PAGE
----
Activity energy expenditure is an independent predictor of energy intake in humans

Mark Hopkins (Corresponding Author), Cristiana Duarte, Kristine Beaulieu, Graham Finlayson, Catherine Gibbons, Alexandra Johnstone, Stephen Whybrow, Graham W Horgan, John E Blundell, R James Stubbs

Research output: Contribution to journalArticle

Abstract

Background: There is evidence that the energetic demand of metabolically active tissue is associated with day-to-day food intake (EI). However, the extent to which behavioural components of total daily energy expenditure (EE) such as activity energy expenditure (AEE) are also associated with EI is unknown. Therefore, the present study examined the cross-sectional associations between body composition, resting metabolic rate (RMR), AEE and EI. Methods: Data for 242 individuals (114 males; 128 females; BMI = 25.7 ± 4.9 kg/m2) were collated from the baseline control conditions of five studies employing common measures of body composition (air displacement plethysmography) and RMR (indirect calorimetry). Daily EI (weighed-dietary records) and EE (FLEX heart rate) were measured over 6–7 days, and AEE was calculated as total daily EE minus RMR. Results: Linear regression indicated that RMR (ß = 0.39; P < 0.001), fat mass (ß = −0.26; P < 0.001) and AEE (ß = 0.18; P = 0.002) were independent predictors of mean daily EI, with AEE adding ≈3% of variance to the model after controlling for age, sex and study (F(10, 231) = 18.532, P < 0.001; R2 = 0.445). Path analyses indicated that the effect of FFM on mean daily EI was mediated by RMR (P < 0.05), while direct (β = 0.19; P < 0.001) and indirect (β = 0.20; P = 0.001) associations between AEE and mean daily EI were observed.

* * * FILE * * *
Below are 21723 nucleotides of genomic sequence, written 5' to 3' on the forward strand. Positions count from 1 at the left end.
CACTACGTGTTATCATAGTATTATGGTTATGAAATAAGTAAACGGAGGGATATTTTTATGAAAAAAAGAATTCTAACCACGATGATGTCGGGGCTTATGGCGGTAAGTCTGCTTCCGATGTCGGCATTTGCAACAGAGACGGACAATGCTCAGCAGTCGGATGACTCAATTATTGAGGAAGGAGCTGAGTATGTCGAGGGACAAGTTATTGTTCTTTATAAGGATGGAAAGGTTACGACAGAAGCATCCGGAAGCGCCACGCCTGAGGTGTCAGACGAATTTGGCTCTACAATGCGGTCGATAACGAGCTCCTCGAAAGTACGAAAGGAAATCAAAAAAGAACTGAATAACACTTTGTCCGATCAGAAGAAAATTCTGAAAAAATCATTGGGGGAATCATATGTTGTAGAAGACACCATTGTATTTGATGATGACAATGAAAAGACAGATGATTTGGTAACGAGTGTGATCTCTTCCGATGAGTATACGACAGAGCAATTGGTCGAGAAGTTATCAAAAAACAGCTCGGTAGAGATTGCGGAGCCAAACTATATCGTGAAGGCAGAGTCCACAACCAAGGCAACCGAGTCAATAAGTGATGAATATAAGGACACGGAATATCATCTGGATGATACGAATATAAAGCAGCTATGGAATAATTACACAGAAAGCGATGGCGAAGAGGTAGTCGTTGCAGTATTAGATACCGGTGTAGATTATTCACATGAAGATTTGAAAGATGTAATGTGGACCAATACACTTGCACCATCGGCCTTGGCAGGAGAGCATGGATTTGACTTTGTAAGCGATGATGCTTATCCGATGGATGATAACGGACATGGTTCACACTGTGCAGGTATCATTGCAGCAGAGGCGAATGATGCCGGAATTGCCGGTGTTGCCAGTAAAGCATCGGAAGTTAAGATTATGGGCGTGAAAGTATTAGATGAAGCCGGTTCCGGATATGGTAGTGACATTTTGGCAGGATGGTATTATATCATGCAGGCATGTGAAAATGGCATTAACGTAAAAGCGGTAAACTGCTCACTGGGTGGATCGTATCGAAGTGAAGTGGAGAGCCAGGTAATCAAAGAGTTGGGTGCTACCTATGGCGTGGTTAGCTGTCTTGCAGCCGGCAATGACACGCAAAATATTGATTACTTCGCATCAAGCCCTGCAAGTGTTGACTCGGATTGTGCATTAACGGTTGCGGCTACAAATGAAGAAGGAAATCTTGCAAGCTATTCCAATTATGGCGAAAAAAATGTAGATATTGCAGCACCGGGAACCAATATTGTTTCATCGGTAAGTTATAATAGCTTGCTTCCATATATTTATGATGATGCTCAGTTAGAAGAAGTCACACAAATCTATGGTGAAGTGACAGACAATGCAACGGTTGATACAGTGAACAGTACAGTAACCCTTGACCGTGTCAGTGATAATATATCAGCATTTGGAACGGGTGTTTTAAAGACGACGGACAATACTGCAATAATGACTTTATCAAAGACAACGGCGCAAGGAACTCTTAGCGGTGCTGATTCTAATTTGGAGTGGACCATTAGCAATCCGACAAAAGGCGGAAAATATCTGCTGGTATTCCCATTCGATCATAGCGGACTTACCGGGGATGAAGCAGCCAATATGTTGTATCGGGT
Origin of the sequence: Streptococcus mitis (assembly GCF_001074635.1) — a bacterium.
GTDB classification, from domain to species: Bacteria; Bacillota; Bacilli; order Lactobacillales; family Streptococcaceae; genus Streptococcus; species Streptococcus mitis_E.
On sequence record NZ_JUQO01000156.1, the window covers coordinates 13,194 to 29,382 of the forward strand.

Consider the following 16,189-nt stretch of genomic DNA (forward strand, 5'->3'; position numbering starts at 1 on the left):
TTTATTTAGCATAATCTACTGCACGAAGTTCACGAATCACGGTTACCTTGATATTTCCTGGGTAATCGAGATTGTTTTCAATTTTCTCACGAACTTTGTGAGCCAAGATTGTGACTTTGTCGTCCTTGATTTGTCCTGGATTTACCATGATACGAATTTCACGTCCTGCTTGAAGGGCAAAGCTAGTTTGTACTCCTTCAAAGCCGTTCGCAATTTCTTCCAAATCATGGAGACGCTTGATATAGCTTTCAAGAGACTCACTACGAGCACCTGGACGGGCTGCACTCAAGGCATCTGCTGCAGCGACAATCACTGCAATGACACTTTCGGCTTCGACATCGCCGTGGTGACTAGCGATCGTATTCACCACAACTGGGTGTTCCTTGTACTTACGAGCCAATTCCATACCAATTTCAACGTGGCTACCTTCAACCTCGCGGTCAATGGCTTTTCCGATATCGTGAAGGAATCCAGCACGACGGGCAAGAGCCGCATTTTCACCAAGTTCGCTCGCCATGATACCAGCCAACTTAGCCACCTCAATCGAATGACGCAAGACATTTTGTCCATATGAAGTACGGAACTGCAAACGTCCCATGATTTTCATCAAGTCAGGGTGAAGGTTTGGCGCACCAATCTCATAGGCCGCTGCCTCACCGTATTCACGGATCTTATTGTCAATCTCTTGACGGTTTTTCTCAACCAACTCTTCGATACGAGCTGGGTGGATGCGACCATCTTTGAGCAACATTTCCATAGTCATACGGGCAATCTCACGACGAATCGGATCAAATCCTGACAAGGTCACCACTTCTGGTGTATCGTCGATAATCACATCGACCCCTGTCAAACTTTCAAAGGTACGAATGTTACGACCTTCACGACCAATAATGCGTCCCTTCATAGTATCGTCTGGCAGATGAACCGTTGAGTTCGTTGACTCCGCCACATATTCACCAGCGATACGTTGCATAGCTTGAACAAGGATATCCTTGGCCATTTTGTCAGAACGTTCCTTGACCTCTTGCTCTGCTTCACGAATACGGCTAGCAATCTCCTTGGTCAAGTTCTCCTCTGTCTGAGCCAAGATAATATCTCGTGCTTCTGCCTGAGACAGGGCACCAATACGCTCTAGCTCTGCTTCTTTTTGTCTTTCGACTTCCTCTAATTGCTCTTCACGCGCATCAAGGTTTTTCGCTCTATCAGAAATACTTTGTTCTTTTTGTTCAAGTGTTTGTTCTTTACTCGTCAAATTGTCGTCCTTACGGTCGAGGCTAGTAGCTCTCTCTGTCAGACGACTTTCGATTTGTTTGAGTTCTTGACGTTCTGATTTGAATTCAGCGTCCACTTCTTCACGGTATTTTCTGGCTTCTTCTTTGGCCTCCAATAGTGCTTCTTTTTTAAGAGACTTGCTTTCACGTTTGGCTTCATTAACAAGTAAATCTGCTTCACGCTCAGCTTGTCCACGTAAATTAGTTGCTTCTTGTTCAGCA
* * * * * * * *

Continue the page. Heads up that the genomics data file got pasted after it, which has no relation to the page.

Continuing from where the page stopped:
Original languageEnglish
JournalInternational Journal of Obesity
Early online date18 Jan 2019
DOIs
Publication statusE-pub ahead of print - 18 Jan 2019

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Energy Intake
Energy Metabolism
Basal Metabolism
Body Composition
Diet Records
Indirect Calorimetry
Plethysmography
Linear Models
Cross-Sectional Studies
Eating
Heart Rate
Fats
Air

Keywords

  • feeding behaviour
  • obesity

ASJC Scopus subject areas

  • Nutrition and Dietetics
  • Medicine (miscellaneous)
  • Endocrinology, Diabetes and Metabolism

Cite this

Activity energy expenditure is an independent predictor of energy intake in humans. / Hopkins, Mark (Corresponding Author); Duarte, Cristiana; Beaulieu, Kristine; Finlayson, Graham; Gibbons, Catherine; Johnstone, Alexandra; Whybrow, Stephen; Horgan, Graham W; Blundell, John E; Stubbs, R James.

In: International Journal of Obesity, 18.01.2019.

Research output: Contribution to journalArticle

Hopkins, Mark ; Duarte, Cristiana ; Beaulieu, Kristine ; Finlayson, Graham ; Gibbons, Catherine ; Johnstone, Alexandra ; Whybrow, Stephen ; Horgan, Graham W ; Blundell, John E ; Stubbs, R James. / Activity energy expenditure is an independent predictor of energy intake in humans. In: International Journal of Obesity. 2019.
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abstract = "Background: There is evidence that the energetic demand of metabolically active tissue is associated with day-to-day food intake (EI). However, the extent to which behavioural components of total daily energy expenditure (EE) such as activity energy expenditure (AEE) are also associated with EI is unknown. Therefore, the present study examined the cross-sectional associations between body composition, resting metabolic rate (RMR), AEE and EI. Methods: Data for 242 individuals (114 males; 128 females; BMI = 25.7 ± 4.9 kg/m2) were collated from the baseline control conditions of five studies employing common measures of body composition (air displacement plethysmography) and RMR (indirect calorimetry). Daily EI (weighed-dietary records) and EE (FLEX heart rate) were measured over 6–7 days, and AEE was calculated as total daily EE minus RMR. Results: Linear regression indicated that RMR ({\ss} = 0.39; P < 0.001), fat mass ({\ss} = −0.26; P < 0.001) and AEE ({\ss} = 0.18; P = 0.002) were independent predictors of mean daily EI, with AEE adding ≈3{\%} of variance to the model after controlling for age, sex and study (F(10, 231) = 18.532, P < 0.001; R2 = 0.445). Path analyses indicated that the effect of FFM on mean daily EI was mediated by RMR (P < 0.05), while direct (β = 0.19; P < 0.001) and indirect (β = 0.20; P = 0.001) associations between AEE and mean daily EI were observed.",
keywords = "feeding behaviour, obesity",
author = "Mark Hopkins and Cristiana Duarte and Kristine Beaulieu and Graham Finlayson and Catherine Gibbons and Alexandra Johnstone and Stephen Whybrow and Horgan, {Graham W} and Blundell, {John E} and Stubbs, {R James}",